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When It Comes to Viruses, Be a Bad Host!

When It Comes to Viruses, Be a Bad Host!

Sure, if you are hosting a party or having a few friends over, you want to be a good host. You want to be hospitable and make your guests feel comfortable. Your mom probably taught you that it was important to be a good host!

But when it comes to viruses, you want to be a bad host — you want to be the most unfriendly host you can be!

You can be a bad host by staying healthy and building a better immune system.

First of all, if you don’t want someone to come into your home, you don’t open the door and let them in. The human body has natural barriers to the outside world, most notably the skin, the gut and airways. It’s your job to keep the barriers in each of those systems well-maintained, every day, using food and a healthy lifestyle as medicine.

In the example of the gut, you need to maintain a diverse and well-balanced microbiome which is key to a healthy and tight gut barrier that keeps toxins and foreign invaders from entering your bloodstream. There are other things in the gut to fight off viruses too, like stomach acid, digestive juices and immunoglobulins. But sometimes barriers and defenses fall short. The viruses find particular cell receptors to bind to and start taking advantage of us, the host.

Viruses are very persistent infectious agents. They only “think” about their own perpetuation. They need the cells of a living organism like yours to be able to replicate…they cannot replicate on their own. (They actually use your genetic material to replicate.)

No one knowingly invites viruses in.  Let’s say that the virus got through your first lines of defense. Next you have to rely on the defenses of your immune system to deter and destroy the virus. But here’s the catch, in order to do it successfully, you have to do it without overreacting. Otherwise you can cause damage to your own — the host’s — tissues.

There are many things that factor into a healthy immune system, including getting adequate protein and vitamins like C and A and minerals like zinc and iron, to name a few. It makes sense that the immune system works best when your total body is in good order, like keeping blood sugar levels in the healthy range and regularly exercising and getting good sleep. (The immune system doesn’t work as well when blood sugar spikes or when you are under stress.)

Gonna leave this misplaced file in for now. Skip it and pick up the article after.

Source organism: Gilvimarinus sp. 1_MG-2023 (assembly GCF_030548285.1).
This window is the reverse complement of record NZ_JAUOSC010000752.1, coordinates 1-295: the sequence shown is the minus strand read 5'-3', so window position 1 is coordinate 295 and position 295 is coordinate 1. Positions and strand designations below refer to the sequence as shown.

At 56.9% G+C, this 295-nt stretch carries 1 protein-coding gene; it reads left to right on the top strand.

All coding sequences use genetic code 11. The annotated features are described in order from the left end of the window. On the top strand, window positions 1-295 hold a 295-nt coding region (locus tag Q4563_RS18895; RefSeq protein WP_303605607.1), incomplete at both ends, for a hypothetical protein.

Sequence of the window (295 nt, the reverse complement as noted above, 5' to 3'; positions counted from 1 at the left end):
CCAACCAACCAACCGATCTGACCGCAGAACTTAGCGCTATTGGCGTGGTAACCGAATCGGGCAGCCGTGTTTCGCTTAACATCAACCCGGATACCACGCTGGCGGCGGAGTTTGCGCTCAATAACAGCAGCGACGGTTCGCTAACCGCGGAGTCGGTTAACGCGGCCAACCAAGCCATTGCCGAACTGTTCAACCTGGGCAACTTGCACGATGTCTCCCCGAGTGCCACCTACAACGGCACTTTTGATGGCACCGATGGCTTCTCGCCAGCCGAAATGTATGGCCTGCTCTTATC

In the case of the coronavirus, the most severe damage to the host comes not from the virus itself, but from the host’s overactive immune response.

It’s up to you. Viruses are not alive, they need a host. If the host isn’t healthy, the viral guest will find its way into “your home,” take advantage, and make a “mess” of the place.

If the host becomes sick, the balance of power shifts in favor of the virus and away from the host. But there are still supportive options for the host. Depending on the virus, there are usually medicines, nutrition supplements, diet and lifestyle choices that can deter the virus, modulate the host’s immune system and support the health of the body overall.

Bottom Line: Keep your body and bodily systems healthy. Healthy people are less hospitable to viruses. Healthy hosts are less likely to get sick.

Just to be clear, this blog is not to make light of the nightmare we are facing with the coronavirus and COVID-19. Unfortunately, the reality is that we are not through this pandemic yet and it is likely that we will have to face more novel virus outbreaks in the future. Staying healthy is the best offense…it is also the best defense.

If you are looking for a place to begin addressing your health, start with the gut. As Hippocrates, the ancient Greek physician said over 2000 years ago, “All disease begins in the gut.”

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